Postage & Addressing
Digital Envelope Addressing
Make sure your envelopes arrive in style by taking advantage of our digital envelope addressing service. We’ll send you a template with a helpful how-to guide for you to fill out with your guests’ addresses and you’ll see a digital proof of the design before we print. We can match your fonts to your invitations for a perfectly coordinated look, too. Need help with addressing etiquette?
Digital Envelope Addressing Colors
We can print small design elements to complement your address text, but advise against motifs with large areas of ink coverage. Please note that our digital addressing ink colors, while close, can look different than the corresponding digital or letterpress inks.
Hand Calligraphy Addressing
Let the most talented calligraphers in this world hand letter each of your guest’s addresses. Choose the calligraphy style that’s the perfect complement to your wedding invitation: from modern to classical, from flourished to a little wild. Learn more about the calligraphers we work with (and how you can work with them, too!).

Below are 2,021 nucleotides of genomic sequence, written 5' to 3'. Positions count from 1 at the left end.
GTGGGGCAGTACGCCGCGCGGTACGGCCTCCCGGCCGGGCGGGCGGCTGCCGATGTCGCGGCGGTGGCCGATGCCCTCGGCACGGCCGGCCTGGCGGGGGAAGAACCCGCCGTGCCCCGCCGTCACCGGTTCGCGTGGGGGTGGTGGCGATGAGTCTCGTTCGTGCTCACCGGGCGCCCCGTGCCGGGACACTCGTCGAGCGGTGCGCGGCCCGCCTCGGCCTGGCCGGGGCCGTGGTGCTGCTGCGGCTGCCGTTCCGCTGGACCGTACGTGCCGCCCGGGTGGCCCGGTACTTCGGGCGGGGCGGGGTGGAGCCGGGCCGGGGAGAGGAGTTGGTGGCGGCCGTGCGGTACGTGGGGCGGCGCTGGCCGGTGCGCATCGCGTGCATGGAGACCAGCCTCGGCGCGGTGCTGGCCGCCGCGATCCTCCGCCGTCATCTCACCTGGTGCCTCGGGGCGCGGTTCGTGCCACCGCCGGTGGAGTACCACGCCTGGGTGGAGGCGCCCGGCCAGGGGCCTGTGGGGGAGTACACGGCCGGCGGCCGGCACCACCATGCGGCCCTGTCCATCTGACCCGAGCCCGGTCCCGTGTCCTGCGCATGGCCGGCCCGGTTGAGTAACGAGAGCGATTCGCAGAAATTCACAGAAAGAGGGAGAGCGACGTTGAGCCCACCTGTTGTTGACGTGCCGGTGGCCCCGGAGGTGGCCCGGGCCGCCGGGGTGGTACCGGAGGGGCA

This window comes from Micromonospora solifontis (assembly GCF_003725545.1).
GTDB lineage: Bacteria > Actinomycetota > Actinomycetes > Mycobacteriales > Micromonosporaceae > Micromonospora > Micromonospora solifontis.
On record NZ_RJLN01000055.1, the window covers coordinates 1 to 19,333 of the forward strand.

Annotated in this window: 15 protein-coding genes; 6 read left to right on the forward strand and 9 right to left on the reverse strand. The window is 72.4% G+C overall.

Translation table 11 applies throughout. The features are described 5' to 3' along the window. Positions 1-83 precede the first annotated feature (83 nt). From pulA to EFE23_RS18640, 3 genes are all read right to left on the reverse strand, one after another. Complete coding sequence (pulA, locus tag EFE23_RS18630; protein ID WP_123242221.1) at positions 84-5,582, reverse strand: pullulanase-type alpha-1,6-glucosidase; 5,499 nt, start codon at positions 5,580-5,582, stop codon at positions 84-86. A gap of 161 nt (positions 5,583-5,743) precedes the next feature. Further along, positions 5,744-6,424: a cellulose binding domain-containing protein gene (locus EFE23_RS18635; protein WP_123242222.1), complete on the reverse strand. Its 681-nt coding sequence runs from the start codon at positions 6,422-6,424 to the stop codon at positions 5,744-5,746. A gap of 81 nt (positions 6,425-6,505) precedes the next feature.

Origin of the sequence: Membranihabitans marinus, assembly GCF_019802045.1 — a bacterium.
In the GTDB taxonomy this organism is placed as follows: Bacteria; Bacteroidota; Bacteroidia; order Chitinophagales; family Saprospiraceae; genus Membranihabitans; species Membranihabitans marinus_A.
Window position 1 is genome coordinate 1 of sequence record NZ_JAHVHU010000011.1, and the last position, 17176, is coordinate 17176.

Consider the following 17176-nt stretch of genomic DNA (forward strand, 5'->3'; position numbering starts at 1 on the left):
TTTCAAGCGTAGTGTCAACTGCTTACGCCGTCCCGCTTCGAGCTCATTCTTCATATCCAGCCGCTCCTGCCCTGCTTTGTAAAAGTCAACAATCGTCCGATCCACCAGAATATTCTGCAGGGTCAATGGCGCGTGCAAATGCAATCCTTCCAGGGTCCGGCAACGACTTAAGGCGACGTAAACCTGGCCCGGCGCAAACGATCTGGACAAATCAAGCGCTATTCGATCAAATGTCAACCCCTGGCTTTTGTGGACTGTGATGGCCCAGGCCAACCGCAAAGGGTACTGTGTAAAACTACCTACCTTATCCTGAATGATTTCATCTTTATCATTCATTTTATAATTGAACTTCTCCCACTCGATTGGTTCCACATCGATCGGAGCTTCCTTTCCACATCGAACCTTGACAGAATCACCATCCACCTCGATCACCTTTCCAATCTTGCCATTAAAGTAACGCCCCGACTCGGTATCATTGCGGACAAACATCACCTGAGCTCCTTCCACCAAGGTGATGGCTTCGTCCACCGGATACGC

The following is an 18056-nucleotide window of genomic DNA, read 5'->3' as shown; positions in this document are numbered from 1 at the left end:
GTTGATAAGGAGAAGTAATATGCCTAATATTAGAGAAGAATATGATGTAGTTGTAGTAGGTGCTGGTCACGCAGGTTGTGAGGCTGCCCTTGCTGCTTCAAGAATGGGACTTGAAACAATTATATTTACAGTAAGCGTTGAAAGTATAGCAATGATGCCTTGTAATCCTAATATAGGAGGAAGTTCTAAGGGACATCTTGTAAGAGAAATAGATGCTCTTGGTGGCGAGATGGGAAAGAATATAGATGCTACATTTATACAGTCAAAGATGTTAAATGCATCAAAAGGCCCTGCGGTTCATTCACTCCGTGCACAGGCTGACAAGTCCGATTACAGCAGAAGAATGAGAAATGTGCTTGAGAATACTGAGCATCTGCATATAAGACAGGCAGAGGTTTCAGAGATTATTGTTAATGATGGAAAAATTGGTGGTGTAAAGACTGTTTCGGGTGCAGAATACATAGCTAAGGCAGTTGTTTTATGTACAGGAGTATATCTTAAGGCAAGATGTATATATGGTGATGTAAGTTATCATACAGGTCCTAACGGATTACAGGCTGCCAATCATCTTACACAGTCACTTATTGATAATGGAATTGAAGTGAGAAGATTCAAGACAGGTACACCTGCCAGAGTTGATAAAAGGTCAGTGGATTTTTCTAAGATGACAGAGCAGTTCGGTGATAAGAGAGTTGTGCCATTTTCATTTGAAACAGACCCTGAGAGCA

Before purchasing postage, we recommend taking the final set to your local post office and asking them to determine the correct stamps(s) based on the dimensions, weight, and thickness of the finished set (see recommendations for mailing your invitations below).
Recommendations for mailing your invitations
The two most important things to remember when mailing via USPS:
- Purchase postage for mailing oversize “flats,” using the First Class Mail Flat rate.
- Hand over to a postal official in person for hand-cancelling—never drop into mail slots or mail boxes.
Our F-8 invitation envelopes should be considered oversize “flats” by the USPS which means they shouldn’t ever fall into the “letter” category. Some post offices mistakenly use First Class Mail Letter rate instead of the First Class Mail Flat rate. Regardless of envelope size, mailing as “flats” should ensure that the post office will handle a thick envelope more delicately—reducing the risk of damage or rupturing.
When envelopes don’t have proper postage or are not handed off to a clerk, they can go through different sorting equipment that can cause problems. Bear in mind that different post offices may give inconsistent guidance on how to handle thick envelopes. We recommend you stress the importance of these guidelines for all mailings.